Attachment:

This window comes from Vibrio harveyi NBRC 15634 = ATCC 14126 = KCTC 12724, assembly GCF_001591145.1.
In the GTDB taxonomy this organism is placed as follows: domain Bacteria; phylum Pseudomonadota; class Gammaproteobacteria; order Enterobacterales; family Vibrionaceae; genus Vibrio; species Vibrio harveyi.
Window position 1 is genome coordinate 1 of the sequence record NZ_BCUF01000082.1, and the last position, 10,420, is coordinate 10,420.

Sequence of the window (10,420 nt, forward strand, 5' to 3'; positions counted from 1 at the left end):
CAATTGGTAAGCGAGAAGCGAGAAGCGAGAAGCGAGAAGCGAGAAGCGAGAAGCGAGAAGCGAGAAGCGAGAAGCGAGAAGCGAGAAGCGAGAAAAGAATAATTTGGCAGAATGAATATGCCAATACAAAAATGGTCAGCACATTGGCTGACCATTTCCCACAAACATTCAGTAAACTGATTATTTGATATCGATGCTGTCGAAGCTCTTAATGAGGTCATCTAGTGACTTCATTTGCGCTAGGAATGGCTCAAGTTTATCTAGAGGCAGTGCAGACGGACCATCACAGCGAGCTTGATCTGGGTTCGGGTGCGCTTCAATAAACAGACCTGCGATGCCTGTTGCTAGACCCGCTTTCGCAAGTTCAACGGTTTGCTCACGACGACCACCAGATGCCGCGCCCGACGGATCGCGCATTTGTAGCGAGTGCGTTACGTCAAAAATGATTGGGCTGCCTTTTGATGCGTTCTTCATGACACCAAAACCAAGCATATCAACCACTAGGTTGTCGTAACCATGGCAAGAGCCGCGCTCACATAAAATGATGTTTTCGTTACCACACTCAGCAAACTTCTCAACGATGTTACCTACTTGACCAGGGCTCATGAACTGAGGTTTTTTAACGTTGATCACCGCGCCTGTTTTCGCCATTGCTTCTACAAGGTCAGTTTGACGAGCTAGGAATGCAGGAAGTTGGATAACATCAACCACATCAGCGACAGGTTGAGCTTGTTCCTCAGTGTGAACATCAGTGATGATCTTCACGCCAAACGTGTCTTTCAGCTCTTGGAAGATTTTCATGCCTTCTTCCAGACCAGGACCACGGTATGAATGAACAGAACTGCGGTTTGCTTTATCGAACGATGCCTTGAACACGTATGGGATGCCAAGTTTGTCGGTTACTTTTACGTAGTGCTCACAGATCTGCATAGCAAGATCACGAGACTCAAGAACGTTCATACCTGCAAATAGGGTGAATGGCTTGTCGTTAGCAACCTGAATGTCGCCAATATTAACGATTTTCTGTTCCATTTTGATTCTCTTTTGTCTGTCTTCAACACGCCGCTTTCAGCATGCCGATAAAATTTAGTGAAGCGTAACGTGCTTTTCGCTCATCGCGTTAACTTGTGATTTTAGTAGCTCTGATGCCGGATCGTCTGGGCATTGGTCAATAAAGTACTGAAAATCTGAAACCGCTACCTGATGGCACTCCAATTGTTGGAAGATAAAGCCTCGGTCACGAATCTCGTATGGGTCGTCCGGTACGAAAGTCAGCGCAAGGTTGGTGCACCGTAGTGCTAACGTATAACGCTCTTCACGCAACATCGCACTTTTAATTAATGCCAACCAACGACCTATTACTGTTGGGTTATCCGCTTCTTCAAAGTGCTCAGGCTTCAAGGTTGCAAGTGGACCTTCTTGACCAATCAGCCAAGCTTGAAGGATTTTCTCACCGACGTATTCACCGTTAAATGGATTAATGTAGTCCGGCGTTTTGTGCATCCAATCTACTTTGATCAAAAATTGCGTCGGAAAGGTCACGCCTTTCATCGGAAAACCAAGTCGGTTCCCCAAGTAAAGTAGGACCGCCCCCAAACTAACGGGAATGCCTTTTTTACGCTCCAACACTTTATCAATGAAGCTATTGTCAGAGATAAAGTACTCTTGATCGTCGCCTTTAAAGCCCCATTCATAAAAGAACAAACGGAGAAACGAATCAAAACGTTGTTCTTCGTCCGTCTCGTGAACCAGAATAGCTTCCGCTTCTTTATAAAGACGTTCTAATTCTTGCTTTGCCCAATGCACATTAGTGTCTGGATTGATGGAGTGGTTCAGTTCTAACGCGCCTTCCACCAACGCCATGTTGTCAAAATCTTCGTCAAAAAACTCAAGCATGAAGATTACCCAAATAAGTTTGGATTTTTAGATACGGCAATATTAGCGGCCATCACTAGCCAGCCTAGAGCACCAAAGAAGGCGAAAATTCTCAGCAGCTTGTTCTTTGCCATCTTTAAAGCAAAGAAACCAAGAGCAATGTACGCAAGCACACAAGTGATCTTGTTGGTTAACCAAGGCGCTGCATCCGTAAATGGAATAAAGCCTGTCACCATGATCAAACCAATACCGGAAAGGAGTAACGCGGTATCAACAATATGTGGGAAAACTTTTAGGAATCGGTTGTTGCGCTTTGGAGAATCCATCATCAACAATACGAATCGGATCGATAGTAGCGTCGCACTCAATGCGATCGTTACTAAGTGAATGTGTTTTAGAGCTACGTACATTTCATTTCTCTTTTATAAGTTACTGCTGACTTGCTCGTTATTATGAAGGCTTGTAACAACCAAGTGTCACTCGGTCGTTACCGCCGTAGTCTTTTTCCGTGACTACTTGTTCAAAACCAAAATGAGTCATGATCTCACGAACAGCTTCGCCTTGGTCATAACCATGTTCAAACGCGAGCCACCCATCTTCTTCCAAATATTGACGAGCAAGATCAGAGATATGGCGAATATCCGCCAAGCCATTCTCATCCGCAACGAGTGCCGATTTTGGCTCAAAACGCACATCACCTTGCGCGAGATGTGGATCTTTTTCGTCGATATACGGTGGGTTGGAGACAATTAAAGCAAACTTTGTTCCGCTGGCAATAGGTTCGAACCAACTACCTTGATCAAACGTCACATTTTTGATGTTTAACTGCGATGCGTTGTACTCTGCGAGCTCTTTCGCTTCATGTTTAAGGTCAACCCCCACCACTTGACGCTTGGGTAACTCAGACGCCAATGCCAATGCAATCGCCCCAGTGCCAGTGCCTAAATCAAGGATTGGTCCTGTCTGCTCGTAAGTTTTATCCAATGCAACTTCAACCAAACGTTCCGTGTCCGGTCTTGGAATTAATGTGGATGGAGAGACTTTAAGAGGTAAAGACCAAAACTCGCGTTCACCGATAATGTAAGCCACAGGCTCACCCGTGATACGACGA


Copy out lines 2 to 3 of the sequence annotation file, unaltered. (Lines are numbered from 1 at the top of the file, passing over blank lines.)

In the GTDB taxonomy this organism is placed as follows: domain Bacteria; phylum Pseudomonadota; class Gammaproteobacteria; order Enterobacterales; family Vibrionaceae; genus Vibrio; species Vibrio harveyi.
Window position 1 is genome coordinate 1 of the sequence record NZ_BCUF01000082.1, and the last position, 10,420, is coordinate 10,420.